Only one study was judged to be of adequate quality. Three studies were double-blinded and two were unblinded. Only one study described the method and generation of allocation concealment.

Pain control: the mean baseline VAS score was 5.0. The mean VAS pain score was statistically significantly lower in patients who received NCPB at 4 weeks (WMD -0.50, 95% CI: -0.85, -0.15, p=0.005; 3 studies, 117 patients) and at 8 weeks (WMD -0.60, 95% CI: -0.82, -0.37, p<0.00001; 4 studies, 204 patients) compared with the control group. The mean VAS pain score was also

lower in patients who received NCPB after 2 weeks, but the difference was not statistically significant (random-effects WMD -0.34, 95% CI: 1.03, 0.34, p=0.33; 3 studies, 126 patients). A funnel plot at 8 weeks showed no asymmetry, suggesting the absence of publication bias.

Opioid use (3 studies): the mean daily opioid use was statistically significantly lower in patients who received NCPB at 2 weeks (WMD -39.99 mg, 95% CI: -60.08, -19.91, p<0.0001), 4 weeks (WMD -53.69, 95% CI: -79.65, -27.73, p<0.0001) and 8 weeks (WMD -80.45, 95% CI: -134.66, -26.24, p=0.0004) compared with the control group.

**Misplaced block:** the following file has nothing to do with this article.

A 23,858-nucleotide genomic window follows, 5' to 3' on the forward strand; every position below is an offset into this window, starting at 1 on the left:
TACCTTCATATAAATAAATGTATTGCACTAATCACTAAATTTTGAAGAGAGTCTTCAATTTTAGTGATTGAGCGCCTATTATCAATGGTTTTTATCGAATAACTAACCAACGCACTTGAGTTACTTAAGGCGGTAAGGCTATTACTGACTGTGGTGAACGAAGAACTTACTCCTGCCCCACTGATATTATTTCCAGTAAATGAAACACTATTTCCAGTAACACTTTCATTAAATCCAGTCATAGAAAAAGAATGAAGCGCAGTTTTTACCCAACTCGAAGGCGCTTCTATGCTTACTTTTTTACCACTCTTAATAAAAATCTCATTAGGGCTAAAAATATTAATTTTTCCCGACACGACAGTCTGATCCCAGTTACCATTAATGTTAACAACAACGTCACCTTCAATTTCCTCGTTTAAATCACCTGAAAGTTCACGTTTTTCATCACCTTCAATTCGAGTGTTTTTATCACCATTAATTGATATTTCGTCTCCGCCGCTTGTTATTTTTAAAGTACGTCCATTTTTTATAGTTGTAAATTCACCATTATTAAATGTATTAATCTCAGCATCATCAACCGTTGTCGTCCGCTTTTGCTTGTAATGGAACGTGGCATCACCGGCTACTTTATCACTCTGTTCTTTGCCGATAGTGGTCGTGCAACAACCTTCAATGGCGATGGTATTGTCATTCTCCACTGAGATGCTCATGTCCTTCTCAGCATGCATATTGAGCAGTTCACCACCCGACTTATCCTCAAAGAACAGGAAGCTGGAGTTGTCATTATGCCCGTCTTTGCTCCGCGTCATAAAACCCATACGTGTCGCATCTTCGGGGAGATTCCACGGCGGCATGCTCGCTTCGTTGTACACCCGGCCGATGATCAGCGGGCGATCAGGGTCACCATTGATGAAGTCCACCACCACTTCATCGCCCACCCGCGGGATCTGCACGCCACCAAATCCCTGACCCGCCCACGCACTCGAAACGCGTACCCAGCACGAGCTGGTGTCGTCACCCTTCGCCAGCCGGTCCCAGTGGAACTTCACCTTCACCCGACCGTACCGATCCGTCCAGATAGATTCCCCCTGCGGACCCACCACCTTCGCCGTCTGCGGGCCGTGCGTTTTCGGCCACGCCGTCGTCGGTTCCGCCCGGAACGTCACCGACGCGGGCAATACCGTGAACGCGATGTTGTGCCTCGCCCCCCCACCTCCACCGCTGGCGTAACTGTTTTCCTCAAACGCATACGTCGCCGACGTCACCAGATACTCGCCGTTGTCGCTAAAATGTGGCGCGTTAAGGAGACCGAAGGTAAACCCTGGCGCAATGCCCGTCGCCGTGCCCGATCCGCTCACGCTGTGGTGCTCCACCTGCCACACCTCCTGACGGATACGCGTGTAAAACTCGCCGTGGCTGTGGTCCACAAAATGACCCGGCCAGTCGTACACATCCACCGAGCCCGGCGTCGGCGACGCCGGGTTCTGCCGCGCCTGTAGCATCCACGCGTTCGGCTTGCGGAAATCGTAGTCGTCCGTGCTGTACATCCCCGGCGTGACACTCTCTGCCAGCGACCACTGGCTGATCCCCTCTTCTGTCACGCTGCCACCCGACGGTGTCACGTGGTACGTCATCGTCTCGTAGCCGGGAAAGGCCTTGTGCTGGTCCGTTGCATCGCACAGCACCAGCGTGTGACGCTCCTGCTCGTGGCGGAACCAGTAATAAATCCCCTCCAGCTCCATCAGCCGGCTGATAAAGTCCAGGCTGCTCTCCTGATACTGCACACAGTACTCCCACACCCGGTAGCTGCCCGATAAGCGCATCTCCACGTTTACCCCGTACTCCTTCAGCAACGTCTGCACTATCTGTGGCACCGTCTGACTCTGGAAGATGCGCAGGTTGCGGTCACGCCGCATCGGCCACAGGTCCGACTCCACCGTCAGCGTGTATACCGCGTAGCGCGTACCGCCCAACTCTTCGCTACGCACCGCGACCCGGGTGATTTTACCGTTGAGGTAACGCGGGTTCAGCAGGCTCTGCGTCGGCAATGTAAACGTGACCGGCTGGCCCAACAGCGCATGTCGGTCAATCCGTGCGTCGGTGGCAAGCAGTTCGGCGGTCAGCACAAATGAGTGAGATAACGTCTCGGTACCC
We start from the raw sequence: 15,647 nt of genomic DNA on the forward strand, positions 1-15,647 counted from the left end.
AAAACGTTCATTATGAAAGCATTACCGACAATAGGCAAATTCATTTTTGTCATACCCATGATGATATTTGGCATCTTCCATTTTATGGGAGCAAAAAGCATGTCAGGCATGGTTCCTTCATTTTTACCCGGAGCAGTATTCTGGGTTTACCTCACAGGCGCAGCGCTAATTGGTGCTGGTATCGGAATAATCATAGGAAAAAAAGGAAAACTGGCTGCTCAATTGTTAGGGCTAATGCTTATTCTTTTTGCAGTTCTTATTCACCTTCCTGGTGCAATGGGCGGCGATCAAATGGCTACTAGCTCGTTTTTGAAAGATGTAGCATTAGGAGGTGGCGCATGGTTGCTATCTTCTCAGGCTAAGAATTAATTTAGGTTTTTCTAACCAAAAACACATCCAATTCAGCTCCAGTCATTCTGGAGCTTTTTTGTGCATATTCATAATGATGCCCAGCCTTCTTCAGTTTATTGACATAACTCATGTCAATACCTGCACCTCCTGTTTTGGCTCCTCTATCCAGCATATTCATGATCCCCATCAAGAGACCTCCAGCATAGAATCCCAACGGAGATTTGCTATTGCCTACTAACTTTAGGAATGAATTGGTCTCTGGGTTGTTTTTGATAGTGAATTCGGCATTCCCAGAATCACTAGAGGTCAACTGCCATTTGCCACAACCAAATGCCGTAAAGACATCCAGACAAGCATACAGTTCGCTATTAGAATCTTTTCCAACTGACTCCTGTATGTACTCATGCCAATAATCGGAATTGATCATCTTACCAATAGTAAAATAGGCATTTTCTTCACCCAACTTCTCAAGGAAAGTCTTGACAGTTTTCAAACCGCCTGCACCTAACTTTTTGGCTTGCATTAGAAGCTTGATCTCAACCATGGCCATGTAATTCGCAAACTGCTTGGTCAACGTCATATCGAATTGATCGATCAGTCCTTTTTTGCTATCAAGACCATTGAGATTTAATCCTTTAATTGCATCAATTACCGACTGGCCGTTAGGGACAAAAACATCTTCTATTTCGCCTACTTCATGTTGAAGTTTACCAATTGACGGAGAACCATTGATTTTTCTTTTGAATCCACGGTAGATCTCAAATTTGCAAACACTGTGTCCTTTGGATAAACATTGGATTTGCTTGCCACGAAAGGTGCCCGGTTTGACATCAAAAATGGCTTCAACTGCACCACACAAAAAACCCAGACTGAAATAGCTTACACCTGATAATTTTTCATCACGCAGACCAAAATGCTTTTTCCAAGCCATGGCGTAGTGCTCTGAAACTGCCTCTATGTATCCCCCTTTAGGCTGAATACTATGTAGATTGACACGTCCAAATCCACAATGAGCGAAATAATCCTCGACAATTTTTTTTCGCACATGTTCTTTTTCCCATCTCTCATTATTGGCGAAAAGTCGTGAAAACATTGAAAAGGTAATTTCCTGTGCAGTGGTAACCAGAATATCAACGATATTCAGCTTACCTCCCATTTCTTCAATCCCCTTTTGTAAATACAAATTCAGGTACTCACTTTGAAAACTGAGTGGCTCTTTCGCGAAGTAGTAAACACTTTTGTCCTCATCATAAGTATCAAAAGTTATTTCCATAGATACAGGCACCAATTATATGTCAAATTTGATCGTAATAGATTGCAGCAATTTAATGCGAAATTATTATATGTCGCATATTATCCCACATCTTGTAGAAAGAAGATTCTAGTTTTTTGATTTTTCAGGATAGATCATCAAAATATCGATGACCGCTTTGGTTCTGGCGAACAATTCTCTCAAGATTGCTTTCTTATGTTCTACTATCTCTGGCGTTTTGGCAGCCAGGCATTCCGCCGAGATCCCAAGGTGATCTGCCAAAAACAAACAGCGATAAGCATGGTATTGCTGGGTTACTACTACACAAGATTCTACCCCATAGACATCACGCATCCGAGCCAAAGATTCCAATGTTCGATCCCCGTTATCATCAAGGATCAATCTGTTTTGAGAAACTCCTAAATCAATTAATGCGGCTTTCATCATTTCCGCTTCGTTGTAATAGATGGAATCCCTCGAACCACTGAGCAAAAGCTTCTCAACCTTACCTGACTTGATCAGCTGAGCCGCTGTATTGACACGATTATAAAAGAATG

QOL: one study reported no significant difference in the FACT-PA between the NCPB and control groups. The other study reported no consistent differences between treatment groups

Survival: there was no statistically significant difference in survival between the NCPB and control groups at 8 weeks (based on 4 studies).

Adverse events: the only significant difference in adverse events was a significant reduction in constipation in the NCPB group compared with the control group (RR 0.67, 95% CI: 0.49, 0.91, p=0.01).

Authors' conclusions

NCPB is safe and is associated with limited clinical improvements in pain control, and reductions in opioid consumption and constipation compared with standard care, in patients with unresectable pancreatic cancer.

CRD commentary

The review addressed a clear question that was defined in terms of the participants, intervention, outcomes and study design. Several relevant sources were searched but no attempts were made